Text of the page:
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Devin Duvernay was a wise investment for Jaguars with new kickoff rule

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By: Adam Stites

Just a couple weeks ago, the Jacksonville Jaguars wasted no time signing former Baltimore Ravens return specialist Devin Duvernay to a two-year, $8.5 million contract. It wasn’t exactly a costly addition, but it already looks like a wise and prescient investment.

On Tuesday, the NFL passed a new kickoff rule with two key goals: less injuries and more returns. Here’s everything you need to know:

  • The kicking team will kick off from its own 35-yard line.
  • 10 members of the kicking team will line up on the receiving team’s 40-yard line (25 yards in front of their kicker).
  • A minimum of nine members of the receiving team will line up between their own 30- and 35-yard lines (five-to-10 yards in front of the 10 members of the kicking team).
  • The receiving team can have zero, one or two players inside their own 30-yard line to receive the kickoff.
  • The play begins when the ball is either caught, hits the ground in the landing zone (inside the 20-yard line before the goal line) or is returned from the end zone. That’s when players can begin moving.
  • Any kick that hits the landing zone must be returned.
  • Any kick that bounces from the landing zone into the end zone must be returned or kneeled for a touchback (with possession going out to the 20-yard line).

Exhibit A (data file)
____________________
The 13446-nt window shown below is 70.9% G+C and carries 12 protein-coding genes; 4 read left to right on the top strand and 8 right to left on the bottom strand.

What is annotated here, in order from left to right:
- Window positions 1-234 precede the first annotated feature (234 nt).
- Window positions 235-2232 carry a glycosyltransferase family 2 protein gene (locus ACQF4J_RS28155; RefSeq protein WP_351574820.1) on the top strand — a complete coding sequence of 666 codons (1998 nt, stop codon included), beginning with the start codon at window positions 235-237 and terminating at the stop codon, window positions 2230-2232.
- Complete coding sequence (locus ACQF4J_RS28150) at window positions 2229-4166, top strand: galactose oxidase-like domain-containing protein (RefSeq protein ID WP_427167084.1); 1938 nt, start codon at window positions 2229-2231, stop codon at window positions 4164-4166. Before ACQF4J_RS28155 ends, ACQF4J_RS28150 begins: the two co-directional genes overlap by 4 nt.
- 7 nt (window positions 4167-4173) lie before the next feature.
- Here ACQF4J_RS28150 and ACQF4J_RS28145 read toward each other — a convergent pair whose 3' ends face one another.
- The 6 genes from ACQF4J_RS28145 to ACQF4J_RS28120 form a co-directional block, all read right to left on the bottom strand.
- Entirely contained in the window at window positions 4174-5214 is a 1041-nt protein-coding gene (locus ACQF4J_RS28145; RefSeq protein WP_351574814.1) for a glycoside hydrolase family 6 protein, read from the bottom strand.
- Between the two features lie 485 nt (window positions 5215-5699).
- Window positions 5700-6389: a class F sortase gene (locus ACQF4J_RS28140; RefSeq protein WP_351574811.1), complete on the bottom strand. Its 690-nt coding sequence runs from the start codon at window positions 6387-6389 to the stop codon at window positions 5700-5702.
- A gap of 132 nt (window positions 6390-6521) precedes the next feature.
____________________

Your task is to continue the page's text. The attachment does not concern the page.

• If a kick doesn’t reach the landing zone, the receiving team gets possession at its 40-yard line.
  • If the ball enters the end zone in the air, the receiving team can return it or kneel it for possession at its 30-yard line.
  • If the ball is kicked out of bounds, the receiving team gets possession at its 40-yard line.
  • There are no fair catches.
  • Onside kicks are only permitted in the fourth quarter and must be declared to officials.

All of that translates to a play that looks a little something like this:

There’s not much incentive for kicking teams to boot it into the end zone and there’s every reason to expect Duvernay to get a ton of opportunities to make plays.

In Baltimore, Duvernay twice earned Pro Bowl honors and returned two kickoffs for touchdowns. For the relatively low cost of $4.25 million per season, the Jaguars added arguably the best player in the NFL at a position that suddenly looks significantly more valuable.

Jacksonville’s moves to bring back special teamers Daniel Thomas and Caleb Johnson also aged well, as it’ll be important to have gunners capable of getting down the field and bottling up opposing returners.

Originally posted on Jaguars Wire